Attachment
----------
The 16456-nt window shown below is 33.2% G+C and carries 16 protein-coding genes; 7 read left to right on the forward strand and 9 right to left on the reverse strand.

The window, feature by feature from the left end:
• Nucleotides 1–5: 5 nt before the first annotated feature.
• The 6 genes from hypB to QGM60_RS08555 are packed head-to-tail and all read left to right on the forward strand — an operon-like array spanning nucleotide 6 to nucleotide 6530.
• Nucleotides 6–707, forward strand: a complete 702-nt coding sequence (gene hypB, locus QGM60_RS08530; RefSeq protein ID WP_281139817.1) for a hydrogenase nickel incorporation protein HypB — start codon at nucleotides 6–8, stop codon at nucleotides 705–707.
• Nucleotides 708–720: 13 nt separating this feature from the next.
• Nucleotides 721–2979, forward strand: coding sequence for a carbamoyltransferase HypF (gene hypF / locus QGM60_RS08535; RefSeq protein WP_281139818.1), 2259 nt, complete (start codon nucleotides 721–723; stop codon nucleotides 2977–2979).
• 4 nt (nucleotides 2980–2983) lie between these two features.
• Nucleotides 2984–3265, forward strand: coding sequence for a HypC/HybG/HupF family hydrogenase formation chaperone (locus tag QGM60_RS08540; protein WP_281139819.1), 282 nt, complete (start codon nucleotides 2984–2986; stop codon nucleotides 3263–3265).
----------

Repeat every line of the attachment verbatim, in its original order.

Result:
The 16456-nt window shown below is 33.2% G+C and carries 16 protein-coding genes; 7 read left to right on the forward strand and 9 right to left on the reverse strand.

The window, feature by feature from the left end:
• Nucleotides 1–5: 5 nt before the first annotated feature.
• The 6 genes from hypB to QGM60_RS08555 are packed head-to-tail and all read left to right on the forward strand — an operon-like array spanning nucleotide 6 to nucleotide 6530.
• Nucleotides 6–707, forward strand: a complete 702-nt coding sequence (gene hypB, locus QGM60_RS08530; RefSeq protein ID WP_281139817.1) for a hydrogenase nickel incorporation protein HypB — start codon at nucleotides 6–8, stop codon at nucleotides 705–707.
• Nucleotides 708–720: 13 nt separating this feature from the next.
• Nucleotides 721–2979, forward strand: coding sequence for a carbamoyltransferase HypF (gene hypF / locus QGM60_RS08535; RefSeq protein WP_281139818.1), 2259 nt, complete (start codon nucleotides 721–723; stop codon nucleotides 2977–2979).
• 4 nt (nucleotides 2980–2983) lie between these two features.
• Nucleotides 2984–3265, forward strand: coding sequence for a HypC/HybG/HupF family hydrogenase formation chaperone (locus tag QGM60_RS08540; protein WP_281139819.1), 282 nt, complete (start codon nucleotides 2984–2986; stop codon nucleotides 3263–3265).